Name the right person as executor to help ensure your planning objectives are carried through

The executor’s role is critical to the administration of your estate and the achievement of your estate planning objectives. So your first instinct may be to name a trusted family member as executor. But that might not be the best choice.

Duties of an executor

Your executor will have a variety of important duties, including:

Arranging for probate of your will (if necessary) and obtaining court approval to administer your estate,
Taking inventory of — and collecting, recovering or maintaining — your assets, including life insurance proceeds and retirement plan benefits,
Obtaining valuations of your assets if necessary,
Preparing a schedule of assets and liabilities,
Arranging for the safekeeping of personal property,
Contacting your beneficiaries to advise them of their entitlements under your will,
Paying any debts incurred by you or your estate and handling creditors’ claims,
Defending your will in the event of litigation,
Filing tax returns on behalf of your estate, and
Distributing your assets among your beneficiaries according to the terms of your will.

Divorcing couples should understand these 4 tax issues

When a couple is going through a divorce, taxes are probably not foremost in their minds. But without proper planning and advice, some people find divorce to be an even more taxing experience. Several tax concerns need to be addressed to ensure that taxes are kept to a minimum and that important tax-related decisions are properly made.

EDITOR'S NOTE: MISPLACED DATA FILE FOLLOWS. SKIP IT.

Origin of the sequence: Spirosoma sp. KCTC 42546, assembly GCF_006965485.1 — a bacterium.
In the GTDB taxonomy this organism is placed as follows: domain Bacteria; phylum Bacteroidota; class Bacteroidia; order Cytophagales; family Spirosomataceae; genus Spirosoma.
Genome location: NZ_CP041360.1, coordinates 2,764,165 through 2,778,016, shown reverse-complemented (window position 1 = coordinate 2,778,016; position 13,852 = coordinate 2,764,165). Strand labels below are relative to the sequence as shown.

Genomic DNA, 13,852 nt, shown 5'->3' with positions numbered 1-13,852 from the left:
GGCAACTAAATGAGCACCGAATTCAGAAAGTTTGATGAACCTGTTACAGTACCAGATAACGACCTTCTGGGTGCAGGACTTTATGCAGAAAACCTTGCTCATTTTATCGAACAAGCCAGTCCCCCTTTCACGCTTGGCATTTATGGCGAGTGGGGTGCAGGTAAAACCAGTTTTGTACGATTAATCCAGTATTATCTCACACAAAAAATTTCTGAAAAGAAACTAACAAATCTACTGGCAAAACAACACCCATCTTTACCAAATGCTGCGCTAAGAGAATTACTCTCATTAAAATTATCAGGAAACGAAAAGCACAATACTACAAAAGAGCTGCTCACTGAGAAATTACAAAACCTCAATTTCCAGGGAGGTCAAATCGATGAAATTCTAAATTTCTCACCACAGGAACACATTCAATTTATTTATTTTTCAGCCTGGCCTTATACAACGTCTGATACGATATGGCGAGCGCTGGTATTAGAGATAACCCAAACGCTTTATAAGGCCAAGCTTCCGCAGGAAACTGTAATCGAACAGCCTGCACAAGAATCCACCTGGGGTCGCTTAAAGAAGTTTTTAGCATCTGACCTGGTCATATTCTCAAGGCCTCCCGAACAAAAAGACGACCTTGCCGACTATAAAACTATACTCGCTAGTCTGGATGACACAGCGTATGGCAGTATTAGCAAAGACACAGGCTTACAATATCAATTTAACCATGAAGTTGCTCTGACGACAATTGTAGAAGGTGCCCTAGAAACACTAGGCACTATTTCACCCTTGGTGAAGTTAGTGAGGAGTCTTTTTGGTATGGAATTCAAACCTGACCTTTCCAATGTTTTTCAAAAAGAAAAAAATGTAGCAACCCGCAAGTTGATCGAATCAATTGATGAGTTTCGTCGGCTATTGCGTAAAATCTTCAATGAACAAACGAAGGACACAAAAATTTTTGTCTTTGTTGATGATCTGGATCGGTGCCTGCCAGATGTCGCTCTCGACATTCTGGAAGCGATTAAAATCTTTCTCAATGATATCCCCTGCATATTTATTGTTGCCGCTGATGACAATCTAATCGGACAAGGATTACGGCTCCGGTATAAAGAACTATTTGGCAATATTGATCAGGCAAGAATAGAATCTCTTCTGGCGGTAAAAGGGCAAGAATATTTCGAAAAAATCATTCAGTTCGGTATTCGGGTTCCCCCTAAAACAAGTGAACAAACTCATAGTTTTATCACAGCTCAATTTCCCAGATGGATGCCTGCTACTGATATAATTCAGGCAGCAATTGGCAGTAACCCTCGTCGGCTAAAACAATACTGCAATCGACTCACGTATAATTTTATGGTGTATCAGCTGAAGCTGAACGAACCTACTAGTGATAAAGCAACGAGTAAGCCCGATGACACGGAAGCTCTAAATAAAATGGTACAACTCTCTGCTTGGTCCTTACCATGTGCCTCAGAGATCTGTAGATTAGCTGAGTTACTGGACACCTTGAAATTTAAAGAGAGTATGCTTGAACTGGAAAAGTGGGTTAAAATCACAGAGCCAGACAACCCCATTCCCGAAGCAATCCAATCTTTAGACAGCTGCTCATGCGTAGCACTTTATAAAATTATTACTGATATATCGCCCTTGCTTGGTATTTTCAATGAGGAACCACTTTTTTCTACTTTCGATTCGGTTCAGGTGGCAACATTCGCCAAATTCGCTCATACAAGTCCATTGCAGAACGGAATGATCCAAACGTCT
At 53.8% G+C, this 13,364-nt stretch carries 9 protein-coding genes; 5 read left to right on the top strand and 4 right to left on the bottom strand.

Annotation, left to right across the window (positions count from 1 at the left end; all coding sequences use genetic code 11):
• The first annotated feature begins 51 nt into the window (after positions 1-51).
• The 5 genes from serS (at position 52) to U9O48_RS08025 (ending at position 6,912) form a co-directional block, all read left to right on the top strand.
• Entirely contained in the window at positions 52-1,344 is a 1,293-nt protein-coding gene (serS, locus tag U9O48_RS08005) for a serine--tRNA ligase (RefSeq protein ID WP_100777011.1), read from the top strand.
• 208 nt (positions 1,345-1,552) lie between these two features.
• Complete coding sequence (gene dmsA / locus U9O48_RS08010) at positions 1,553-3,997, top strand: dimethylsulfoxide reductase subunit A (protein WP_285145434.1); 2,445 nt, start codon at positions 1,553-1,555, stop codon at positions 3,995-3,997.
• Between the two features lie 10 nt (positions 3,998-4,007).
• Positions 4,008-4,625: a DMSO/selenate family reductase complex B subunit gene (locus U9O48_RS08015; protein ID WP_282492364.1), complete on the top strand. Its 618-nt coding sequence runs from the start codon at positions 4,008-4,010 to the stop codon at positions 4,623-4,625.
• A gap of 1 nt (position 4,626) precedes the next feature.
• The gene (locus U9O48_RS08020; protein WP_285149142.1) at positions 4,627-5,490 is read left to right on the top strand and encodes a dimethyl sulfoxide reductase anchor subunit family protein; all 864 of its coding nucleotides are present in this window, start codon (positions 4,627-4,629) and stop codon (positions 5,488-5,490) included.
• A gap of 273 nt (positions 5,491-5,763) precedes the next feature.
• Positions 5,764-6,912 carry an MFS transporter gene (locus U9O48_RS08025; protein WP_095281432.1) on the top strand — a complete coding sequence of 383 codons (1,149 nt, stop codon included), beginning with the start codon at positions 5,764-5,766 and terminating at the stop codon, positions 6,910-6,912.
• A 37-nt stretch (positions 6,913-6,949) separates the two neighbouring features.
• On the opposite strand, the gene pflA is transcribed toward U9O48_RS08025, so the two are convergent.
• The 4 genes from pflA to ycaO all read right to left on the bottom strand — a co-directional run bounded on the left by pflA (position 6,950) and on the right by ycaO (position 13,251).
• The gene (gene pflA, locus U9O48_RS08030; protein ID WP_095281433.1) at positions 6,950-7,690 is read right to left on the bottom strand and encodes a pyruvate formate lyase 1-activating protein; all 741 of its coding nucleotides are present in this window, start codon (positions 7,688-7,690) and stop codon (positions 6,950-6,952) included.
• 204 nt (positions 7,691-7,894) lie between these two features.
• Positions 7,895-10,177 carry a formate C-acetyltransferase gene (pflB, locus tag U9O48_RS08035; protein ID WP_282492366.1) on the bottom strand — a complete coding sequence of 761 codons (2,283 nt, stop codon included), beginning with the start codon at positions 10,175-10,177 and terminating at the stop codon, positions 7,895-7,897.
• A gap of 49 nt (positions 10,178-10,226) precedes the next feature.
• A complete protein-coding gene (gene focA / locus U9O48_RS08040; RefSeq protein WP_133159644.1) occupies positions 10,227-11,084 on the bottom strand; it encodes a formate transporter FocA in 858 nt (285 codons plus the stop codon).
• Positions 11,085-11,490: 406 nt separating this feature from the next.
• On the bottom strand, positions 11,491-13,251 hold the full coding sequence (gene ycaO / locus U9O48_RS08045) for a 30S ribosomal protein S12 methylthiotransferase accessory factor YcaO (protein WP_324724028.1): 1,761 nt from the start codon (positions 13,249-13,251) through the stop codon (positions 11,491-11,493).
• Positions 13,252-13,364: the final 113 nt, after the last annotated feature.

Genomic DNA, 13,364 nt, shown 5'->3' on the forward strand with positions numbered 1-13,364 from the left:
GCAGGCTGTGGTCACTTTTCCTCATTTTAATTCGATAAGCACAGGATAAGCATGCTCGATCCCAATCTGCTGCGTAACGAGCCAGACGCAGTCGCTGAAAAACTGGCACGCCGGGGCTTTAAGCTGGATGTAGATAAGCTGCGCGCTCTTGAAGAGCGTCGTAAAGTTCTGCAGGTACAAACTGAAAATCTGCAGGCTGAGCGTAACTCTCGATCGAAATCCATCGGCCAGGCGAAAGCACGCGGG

Don’t forget about making a portability election

Portability allows a surviving spouse to apply a deceased spouse’s unused federal gift and estate tax exemption amount toward his or her own transfers during life or at death. For 2020, the exemption amount is $11.58 million, and the IRS just announced that that amount will increase to $11.7 million for 2021.

To secure these benefits, however, the deceased spouse’s executor must have made a portability election on a timely filed estate tax return.

New business? It’s a good time to start a retirement plan

If you recently launched a business, you may want to set up a tax-favored retirement plan for yourself and your employees. There are several types of qualified plans that are eligible for these tax advantages:

A current deduction from income to the employer for contributions to the plan,
Tax-free buildup of the value of plan investments, and
The deferral of income (augmented by investment earnings) to employees until funds are distributed.

What tax records can you throw away?

October 15 is the deadline for individual taxpayers who extended their 2019 tax returns. (The original April 15 filing deadline was extended this year to July 15 due to the COVID-19 pandemic.) If you’re finally done filing last year’s return, you might wonder: Which tax records can you toss once you’re done? Now is a good time to go through old tax records and see what you can discard.

Business website costs: How to handle them for tax purposes

The business use of websites is widespread. But surprisingly, the IRS hasn’t yet issued formal guidance on when Internet website costs can be deducted.

Fortunately, established rules that generally apply to the deductibility of business costs, and IRS guidance that applies to software costs, provide business taxpayers launching a website with some guidance as to the proper treatment of the costs.